In geometry, a network is a number of points, with line segments connecting them. The number of points, line segments (called "paths"), and regions (how many "spaces" within the network, including the exterior-- a square has 2 regions, a square divided into two triangles has 3 regions, etc.) is dictated by Euler's formula for polyhedra-- vertices (points) + faces (regions) - edges (paths) = 2.

A point in a network is either "even" or "odd," depending on the number of paths connected to it-- a point with 2 paths connected to it is even, a point with 1 path connected to it is odd, etc. Whether a network is "travelable"--that is, whether it is possible to travel all paths exactly once without leaving the path--is decided solely by the number of odd points: if there are 2 or 0 odd points, the network is travelable. Otherwise, it's not.

Reasoning:

If a point has 3 paths coming out of it--it could be any odd number, but we'll call it 3--then two possibilities are possible: one has to arrive at the point, then leave, then arrive and be finished; or one has to start at that point, then leave, arrive, and leave again. Thus, that odd point has to be either the start-point or the end-point. If there are exactly two odd points, fine-- one's the beginning, and one's the end. But if there are more than two, you'd have to have more than one starting point (or more than one ending point), which is clearly impossible. And if there are no odd points, then you can start and finish wherever you want. Thus, a network must have exactly 2 or 0 odd points to be travelable. Q.E.D.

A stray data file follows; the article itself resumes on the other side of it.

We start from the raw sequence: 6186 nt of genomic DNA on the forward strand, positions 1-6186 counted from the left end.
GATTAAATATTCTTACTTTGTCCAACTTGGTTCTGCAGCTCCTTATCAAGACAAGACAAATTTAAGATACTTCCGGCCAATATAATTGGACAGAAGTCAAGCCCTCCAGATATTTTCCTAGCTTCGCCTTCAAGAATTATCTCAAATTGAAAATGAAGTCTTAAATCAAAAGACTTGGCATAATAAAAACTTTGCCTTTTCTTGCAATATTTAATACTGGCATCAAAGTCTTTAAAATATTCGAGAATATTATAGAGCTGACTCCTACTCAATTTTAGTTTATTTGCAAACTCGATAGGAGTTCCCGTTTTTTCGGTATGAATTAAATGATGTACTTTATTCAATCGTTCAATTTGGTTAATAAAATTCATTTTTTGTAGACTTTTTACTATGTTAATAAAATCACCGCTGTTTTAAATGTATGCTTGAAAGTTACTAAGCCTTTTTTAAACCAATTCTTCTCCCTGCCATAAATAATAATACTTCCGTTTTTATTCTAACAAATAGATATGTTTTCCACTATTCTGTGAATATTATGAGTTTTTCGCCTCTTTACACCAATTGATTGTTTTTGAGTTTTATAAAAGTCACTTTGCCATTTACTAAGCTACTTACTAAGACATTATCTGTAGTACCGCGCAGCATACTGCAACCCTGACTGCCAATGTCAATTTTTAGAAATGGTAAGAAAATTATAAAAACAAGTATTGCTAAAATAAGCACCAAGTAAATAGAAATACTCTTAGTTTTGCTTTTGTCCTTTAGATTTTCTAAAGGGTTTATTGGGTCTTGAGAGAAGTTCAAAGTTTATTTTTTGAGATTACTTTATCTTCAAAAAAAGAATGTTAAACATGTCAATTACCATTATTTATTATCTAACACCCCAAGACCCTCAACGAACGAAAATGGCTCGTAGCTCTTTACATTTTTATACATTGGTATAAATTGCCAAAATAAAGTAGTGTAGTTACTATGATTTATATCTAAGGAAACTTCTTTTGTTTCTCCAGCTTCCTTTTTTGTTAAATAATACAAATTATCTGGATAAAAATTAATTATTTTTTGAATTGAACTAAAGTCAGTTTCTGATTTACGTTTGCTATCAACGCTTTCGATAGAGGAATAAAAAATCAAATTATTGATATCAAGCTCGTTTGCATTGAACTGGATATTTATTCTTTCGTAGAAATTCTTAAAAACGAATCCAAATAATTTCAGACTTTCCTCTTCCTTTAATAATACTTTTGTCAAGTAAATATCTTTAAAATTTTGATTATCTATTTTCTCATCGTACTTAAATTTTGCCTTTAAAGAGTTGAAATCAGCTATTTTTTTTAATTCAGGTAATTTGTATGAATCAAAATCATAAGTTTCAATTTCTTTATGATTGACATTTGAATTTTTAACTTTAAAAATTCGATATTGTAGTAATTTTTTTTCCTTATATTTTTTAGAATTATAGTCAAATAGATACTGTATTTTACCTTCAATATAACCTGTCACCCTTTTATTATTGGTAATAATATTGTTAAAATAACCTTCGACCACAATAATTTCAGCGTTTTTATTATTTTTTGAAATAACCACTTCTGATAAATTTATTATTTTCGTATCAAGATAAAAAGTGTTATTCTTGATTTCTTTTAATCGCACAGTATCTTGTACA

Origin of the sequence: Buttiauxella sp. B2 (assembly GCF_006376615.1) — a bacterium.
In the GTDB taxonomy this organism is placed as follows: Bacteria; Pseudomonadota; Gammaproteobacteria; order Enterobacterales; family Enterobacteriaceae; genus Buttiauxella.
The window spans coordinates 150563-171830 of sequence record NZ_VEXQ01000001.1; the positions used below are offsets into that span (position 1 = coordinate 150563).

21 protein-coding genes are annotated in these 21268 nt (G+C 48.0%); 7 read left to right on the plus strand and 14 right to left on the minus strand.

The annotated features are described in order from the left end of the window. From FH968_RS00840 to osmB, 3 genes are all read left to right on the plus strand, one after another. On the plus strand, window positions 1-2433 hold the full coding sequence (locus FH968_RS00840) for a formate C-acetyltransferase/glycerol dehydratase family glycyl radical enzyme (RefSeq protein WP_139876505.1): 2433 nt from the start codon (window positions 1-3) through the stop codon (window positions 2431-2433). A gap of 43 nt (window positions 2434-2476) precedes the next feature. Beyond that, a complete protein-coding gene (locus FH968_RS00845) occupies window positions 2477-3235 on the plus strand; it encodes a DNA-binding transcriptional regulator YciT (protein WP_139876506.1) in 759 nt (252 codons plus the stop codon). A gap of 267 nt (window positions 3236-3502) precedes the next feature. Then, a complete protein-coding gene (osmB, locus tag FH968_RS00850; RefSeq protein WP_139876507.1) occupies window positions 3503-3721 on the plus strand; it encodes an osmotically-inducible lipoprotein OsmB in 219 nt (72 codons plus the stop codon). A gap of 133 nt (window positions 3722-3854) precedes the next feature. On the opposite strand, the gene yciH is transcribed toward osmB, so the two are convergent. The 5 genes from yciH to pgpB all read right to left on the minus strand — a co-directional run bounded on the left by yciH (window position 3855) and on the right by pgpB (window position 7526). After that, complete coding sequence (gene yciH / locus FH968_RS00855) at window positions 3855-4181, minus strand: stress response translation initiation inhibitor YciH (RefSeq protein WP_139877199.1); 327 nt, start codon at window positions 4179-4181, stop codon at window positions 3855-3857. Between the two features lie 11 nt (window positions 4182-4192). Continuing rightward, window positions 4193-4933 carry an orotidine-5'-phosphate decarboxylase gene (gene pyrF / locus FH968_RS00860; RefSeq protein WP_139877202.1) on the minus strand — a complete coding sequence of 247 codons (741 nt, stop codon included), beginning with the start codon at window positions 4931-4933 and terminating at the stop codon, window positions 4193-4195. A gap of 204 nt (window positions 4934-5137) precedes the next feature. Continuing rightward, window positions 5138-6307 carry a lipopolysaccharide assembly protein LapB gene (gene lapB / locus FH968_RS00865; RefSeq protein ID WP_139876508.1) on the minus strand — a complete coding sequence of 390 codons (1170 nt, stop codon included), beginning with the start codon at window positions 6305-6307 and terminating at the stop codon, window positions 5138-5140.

(In case you were wondering about a network with one odd point: It can't be done. Try it.)